South Tahoe recycles, piece by piece |

South Tahoe recycles, piece by piece

Andy Bourelle

Beer bottles, aluminum cans, milk jugs, cardboard boxes, large appliances and old issues of the Tahoe Daily Tribune.

It all goes in the trash; none of it goes in a landfill.

Although South Tahoe Refuse does not have traditional curbside recycling, more than 25 percent, on average, of the South Shore’s garbage is diverted from the landfill.

“We’re certain our facility is above average in our recycling compared to other jurisdictions in California,” said John Marchini, South Tahoe Refuse vice president. “This is a very productive recycling effort.”

In June this year, South Tahoe Refuse handled 9,080 tons of garbage. More than 2,868 tons – 32 percent – was recycled. On average from July 1997 through June 1998, 26 percent was diverted from the Reno landfill where the company’s garbage is shipped.

At South Tahoe Refuse, magazines, plastic soda bottles, paper, tin cans, wood of all types and chunks of asphalt are separated. Inside the Materials Recovery Facility – known as MRF – workers operate machinery as well as separate trash moving along a conveyor belt. Even refrigerators and ovens are compacted and bailed into box-shaped bundles and shipped to various places in the United States for recycling.

Inside the facility, ventilation and misting systems are in place to cut down on the odor and the amount of dust.

South Tahoe Refuse – a private company serving South Lake Tahoe, Stateline and Meyers – built the MRF in 1995. South Tahoe Refuse decided the MRF was the best way for South Shore to divert its trash.

There were numerous reasons for using the MRF rather than other common recycling efforts such as curbside recycling, stated Jeanne Lear, South Tahoe Refuse recycling programs safety officer.

About 40 percent of South Shore’s garbage comes from residents. The rest comes from commercial businesses. Curbside recycling is for residential areas and would not address 60 percent of the problem.

Curbside recycling just allows for a “cleaner sort” of the trash.

Snow removal also makes curbside recycling difficult, and the program requires different trucks and more crews.

“What we try to do is deliver a program that addresses residential areas and also allows us to target a lot of commercial businesses,” Lear said.

Curbside recycling, which typically has about 50 percent participation, also requires the use of MRF.

Many commercial businesses and casinos separate their recyclable materials, and contractors can bring in large loads of metal, wood and asphalt at discounted rates. An office paper route is in place, where South Tahoe Refuse workers visit 120 participating companies and pick up white paper.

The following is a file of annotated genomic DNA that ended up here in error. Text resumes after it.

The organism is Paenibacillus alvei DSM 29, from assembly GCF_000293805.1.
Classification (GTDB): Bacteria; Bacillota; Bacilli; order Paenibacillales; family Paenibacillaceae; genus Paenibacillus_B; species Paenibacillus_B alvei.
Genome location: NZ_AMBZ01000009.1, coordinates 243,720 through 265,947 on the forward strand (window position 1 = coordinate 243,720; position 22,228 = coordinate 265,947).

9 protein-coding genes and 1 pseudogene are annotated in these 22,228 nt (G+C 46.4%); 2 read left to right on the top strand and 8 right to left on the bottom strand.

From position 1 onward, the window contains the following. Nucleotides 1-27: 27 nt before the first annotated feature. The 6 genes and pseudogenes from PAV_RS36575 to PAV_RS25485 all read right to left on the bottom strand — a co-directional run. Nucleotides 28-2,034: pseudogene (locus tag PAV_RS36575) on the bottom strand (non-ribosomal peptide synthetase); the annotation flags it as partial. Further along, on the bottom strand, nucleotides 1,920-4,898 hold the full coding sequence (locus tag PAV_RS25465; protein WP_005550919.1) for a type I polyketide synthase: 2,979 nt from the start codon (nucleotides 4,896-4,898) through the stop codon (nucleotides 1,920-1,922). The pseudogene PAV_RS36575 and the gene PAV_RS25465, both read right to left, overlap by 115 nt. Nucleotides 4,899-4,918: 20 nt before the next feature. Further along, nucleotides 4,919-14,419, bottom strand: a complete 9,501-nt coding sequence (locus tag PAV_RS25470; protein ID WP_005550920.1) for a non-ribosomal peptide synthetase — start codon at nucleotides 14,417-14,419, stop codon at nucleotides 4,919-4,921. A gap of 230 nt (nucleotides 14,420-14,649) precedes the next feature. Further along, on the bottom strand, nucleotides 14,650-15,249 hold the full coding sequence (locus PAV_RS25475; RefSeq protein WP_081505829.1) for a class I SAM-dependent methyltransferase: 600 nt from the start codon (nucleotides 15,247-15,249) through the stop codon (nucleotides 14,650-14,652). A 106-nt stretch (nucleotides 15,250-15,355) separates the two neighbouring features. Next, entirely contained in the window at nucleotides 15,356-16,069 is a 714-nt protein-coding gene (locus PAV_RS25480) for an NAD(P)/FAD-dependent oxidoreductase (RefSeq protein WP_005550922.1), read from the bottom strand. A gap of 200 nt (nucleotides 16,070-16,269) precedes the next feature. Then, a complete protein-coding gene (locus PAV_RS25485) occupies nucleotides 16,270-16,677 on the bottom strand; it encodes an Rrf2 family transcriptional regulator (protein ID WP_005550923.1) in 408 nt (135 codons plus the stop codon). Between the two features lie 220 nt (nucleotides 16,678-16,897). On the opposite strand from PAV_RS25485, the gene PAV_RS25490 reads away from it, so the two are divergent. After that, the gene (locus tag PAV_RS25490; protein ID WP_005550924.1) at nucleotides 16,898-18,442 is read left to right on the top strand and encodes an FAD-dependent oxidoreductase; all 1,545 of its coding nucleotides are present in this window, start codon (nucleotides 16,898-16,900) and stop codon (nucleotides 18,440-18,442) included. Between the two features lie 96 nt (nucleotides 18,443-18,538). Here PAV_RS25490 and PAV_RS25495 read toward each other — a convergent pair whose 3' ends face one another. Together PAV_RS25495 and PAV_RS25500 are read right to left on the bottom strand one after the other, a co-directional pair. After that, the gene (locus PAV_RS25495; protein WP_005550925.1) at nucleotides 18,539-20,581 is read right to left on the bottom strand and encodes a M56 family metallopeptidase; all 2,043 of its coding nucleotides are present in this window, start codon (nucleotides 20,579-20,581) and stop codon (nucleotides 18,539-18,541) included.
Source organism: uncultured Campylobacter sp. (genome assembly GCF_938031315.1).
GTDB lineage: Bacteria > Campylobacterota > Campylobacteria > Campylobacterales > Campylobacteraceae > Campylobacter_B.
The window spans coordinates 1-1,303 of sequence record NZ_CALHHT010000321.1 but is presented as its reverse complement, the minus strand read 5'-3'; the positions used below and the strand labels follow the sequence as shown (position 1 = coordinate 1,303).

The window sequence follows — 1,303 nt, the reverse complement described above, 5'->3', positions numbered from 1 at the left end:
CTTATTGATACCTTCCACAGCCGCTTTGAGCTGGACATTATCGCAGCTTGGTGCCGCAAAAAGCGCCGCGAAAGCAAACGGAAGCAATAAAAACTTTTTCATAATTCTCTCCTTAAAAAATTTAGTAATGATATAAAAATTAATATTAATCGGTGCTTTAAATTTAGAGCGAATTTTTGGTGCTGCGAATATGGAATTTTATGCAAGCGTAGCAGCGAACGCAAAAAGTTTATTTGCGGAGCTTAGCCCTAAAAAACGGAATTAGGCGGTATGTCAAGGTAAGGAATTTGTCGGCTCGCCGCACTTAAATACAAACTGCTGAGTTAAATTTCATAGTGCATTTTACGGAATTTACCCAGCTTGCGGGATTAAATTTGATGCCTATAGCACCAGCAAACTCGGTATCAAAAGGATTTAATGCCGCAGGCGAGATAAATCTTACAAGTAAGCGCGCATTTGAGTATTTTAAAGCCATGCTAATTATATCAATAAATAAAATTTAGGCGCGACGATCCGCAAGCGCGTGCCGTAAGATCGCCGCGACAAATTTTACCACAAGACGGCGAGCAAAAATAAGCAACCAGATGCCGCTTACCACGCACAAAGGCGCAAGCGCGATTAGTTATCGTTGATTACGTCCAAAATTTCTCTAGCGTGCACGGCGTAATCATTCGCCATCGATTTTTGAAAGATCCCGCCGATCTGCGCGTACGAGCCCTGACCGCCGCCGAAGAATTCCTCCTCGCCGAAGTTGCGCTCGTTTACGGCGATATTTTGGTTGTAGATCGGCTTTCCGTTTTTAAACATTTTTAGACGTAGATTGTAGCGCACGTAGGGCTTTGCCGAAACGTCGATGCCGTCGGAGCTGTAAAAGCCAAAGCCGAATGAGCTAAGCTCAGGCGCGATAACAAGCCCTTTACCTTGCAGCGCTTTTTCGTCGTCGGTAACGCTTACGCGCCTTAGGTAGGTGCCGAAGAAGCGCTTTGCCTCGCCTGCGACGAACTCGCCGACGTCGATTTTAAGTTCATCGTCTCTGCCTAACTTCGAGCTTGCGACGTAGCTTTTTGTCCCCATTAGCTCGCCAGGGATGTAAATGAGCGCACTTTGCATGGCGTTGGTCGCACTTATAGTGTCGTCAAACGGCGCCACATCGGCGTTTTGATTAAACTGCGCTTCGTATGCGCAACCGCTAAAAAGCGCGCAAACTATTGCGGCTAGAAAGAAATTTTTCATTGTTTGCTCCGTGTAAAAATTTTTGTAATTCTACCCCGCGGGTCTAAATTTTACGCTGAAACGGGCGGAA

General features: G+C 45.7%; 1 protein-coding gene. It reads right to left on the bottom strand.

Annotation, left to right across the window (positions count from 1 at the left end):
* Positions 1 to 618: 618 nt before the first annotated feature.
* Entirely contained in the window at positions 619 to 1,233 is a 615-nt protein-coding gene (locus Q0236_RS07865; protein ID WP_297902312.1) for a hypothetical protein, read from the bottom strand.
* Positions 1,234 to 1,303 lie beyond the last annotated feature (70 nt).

The South Tahoe Refuse Recycling Center, 2140 Ruth Ave., accepts recyclable materials and offers California Redemption Value for materials with proper symbols.

Wood – including lumber, crates, old pallets and dead trees removed from the Tahoe Basin – are transported daily to Minden. In the valley, Bently Agridynamics and Full Circle Compost run the wood through a chipper and put it into rows of compost.

Marchini said South Tahoe Refuse would like to improve its recycling program. One of the center’s main goals would be able to improve handling wood and yard waste materials.

The company was unable to find a site this year where materials could be stored and chipped before being shipped to Minden. Chipping them at Lake Tahoe would allow easier and less-frequent shipment, cutting costs. Each day, two trucks drive to Minden loaded with bulky trees, logs, lumber and other wood materials.

Marchini said South Tahoe Refuse also would like to see its office paper route expanded.

Lear and Marchini said it is hard to compare its recycling program to other communities because of numerous variables. Other facilities can be located in more residential, industrial or agricultural areas and require different types of programs.

“A lot of people understand the importance of recycling and think curbside is the way to go, and they are effective programs, but MRFs are common,” Marchini said. “You have to have them for curbside anyway. What’s good about this system is there’s 100 percent participation.”

For more information about South Tahoe Refuse and its recycling effort, contact Jeanne Lear at (530) 541-0366.

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